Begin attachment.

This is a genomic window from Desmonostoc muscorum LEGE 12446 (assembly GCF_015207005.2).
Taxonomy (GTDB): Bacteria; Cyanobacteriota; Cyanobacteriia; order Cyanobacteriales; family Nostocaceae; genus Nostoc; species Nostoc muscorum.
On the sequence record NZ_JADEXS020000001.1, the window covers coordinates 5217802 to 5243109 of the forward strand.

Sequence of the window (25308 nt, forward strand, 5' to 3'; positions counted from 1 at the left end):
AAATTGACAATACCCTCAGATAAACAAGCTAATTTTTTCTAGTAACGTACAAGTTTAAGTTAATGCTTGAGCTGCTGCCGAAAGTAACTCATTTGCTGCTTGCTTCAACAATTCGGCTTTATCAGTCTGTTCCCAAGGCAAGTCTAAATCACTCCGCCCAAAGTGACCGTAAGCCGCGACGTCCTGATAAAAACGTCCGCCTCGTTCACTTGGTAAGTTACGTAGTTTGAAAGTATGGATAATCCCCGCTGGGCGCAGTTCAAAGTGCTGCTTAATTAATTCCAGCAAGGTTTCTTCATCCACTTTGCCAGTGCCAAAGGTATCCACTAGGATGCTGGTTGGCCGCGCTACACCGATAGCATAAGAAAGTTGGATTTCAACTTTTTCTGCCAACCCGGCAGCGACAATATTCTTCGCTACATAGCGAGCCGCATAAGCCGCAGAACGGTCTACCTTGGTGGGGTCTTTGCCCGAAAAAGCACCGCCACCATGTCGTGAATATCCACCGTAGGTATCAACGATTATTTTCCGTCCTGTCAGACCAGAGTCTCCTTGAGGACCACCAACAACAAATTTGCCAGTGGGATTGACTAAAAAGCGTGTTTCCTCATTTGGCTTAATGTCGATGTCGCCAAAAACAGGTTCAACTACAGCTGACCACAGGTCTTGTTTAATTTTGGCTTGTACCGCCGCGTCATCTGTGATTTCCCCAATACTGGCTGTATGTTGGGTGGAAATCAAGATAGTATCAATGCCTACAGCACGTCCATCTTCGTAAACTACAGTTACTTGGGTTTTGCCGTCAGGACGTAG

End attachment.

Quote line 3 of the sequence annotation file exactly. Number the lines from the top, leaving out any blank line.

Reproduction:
On the sequence record NZ_JADEXS020000001.1, the window covers coordinates 5217802 to 5243109 of the forward strand.